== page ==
How do you decide when to end a relationship? If your relationship is good in some areas and bad in others, or just mediocre all around, do you stay committed to the relationship or find out if the grass really is greener away from it.
You might be unsure about certain parts of your relationship and trying to decide whether to abandon your relationship to look for something that you may never find. Equally though, you could stay in a relationship and miss something that would be truly fulfilling for the remainder of your life.
One way to make the decision about when to end a relationship is to use a balance-scale approach and list the pros and cons of the relationship. This seems like a logical approach, but all relationships have these good and bad points, so how do you decide if yours are tolerable or not. Not only that, you will need to predict future pros and cons that might arise and whether the problems are going to be temporary or permanent.
An alternative method is to use a diagnostic approach instead. Instead of using a scale to weigh up your relationship, you try to diagnose the true state of the relationship. This can help you evaluate what the problems are and whether to work on them or leave. If you are ambivalent in your relationship, it suggests that there is a problem and you need to find the precise nature of the problem.
One diagnostic test, found in the book "Too Good to Leave, Too Bad to Stay” by Mira Kirshenbaum, uses a series of questions about the relationship that you need to answer honestly. Each of these questions, and there are 36 in total, is like a filter on your relationship and if you use the wrong answer to the question then it recommends you end the relationship. The only people who it recommends to stay together are those who successfully pass all of the tests.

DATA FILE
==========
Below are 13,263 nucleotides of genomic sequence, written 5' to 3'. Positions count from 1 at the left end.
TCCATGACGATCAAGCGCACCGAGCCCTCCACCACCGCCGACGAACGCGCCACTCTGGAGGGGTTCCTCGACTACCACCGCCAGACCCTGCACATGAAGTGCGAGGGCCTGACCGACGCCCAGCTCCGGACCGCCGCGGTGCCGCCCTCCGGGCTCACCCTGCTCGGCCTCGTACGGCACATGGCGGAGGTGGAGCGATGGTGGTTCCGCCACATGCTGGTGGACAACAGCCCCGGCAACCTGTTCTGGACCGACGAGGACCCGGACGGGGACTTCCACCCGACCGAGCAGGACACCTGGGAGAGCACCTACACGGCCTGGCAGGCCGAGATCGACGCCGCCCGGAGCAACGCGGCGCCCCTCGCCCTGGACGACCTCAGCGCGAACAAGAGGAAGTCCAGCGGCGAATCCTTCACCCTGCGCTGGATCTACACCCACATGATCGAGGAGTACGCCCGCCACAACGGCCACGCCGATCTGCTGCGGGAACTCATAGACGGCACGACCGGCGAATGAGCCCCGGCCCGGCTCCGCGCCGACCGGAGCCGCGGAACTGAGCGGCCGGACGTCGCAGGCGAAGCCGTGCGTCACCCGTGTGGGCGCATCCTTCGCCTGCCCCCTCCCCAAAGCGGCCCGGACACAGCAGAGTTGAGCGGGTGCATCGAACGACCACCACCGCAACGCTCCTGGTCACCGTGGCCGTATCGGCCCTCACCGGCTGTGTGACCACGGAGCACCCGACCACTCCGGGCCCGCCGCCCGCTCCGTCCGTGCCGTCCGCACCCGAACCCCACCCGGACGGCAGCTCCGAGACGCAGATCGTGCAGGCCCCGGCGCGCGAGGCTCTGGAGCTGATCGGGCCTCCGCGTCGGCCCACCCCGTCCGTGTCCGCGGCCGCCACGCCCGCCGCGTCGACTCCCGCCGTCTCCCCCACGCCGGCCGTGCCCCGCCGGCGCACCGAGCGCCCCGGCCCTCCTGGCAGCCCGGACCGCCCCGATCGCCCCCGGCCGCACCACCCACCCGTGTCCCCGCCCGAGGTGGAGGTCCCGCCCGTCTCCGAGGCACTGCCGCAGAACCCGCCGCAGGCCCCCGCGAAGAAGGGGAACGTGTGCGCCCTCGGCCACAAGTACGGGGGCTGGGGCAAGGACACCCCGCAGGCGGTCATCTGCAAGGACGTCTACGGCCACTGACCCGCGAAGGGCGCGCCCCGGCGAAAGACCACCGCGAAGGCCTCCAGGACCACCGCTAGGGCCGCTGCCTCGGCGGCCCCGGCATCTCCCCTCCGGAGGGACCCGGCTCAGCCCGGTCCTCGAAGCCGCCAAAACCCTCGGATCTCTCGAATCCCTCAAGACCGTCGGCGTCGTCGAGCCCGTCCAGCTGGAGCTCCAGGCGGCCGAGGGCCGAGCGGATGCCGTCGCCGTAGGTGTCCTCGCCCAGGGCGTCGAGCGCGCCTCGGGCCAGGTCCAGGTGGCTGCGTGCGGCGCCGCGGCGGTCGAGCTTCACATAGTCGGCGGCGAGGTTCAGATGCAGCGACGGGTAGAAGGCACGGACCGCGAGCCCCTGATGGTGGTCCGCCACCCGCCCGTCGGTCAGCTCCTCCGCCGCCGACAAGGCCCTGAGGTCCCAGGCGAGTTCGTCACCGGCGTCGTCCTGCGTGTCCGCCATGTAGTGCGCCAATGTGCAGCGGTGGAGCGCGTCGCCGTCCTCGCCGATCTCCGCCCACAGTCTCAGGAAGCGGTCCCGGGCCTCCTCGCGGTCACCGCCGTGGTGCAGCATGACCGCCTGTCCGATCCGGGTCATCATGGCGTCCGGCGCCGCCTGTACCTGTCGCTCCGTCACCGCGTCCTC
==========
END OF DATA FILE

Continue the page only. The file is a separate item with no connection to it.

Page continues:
Many of these questions should be easy to answer in the right way. Very few people should fail questions like "Does your partner beat you?” or "Is your partner leaving the country permanently without you?” Most people will not need a book to tell them they have major relationship problems if the answer to either of those is positive.
The tests and recommendations in the book are based on the experience of many couples who made the decision after being in the position of one of the questions. Over several years, these couples answered questions on their decisions and the resulting relationships analysed. The conclusions are not guaranteed, but likely to happen based on the experience of many couples and statistically offer the best choice for long-term happiness.
If you are considering when to end a relationship, there are many things to consider. Some of the main ones include:
Religion – Is your religion keeping you together?
Needs – Are your needs met?
Partner – Do you genuinely like each other?
Attraction – Are you still attracted to your partner?
Behaviour – Does your partner’s behaviour make it difficult to stay?
Compatibility – Are you both compatible?
Respect – Do you respect each other?
Forgiveness – Can you forgive each other’s mistakes?
Fun – Do you still have fun together?
Ambitions – Do you share the same ambitions?
If the answer to any of these is no, then your relationship is probably doomed to fail in the long term. This does not mean that it will fail, but most relationships in the same position do not last.
It can be difficult to know when to end a relationship. It is a major life-changing decision that affects you, your partner, your children and any mutual family and friends, but your happiness is more important. Remember that you only live for a short time and are dead for a long time, so you need to be as happy as you possibly can be for as much of your life as you can.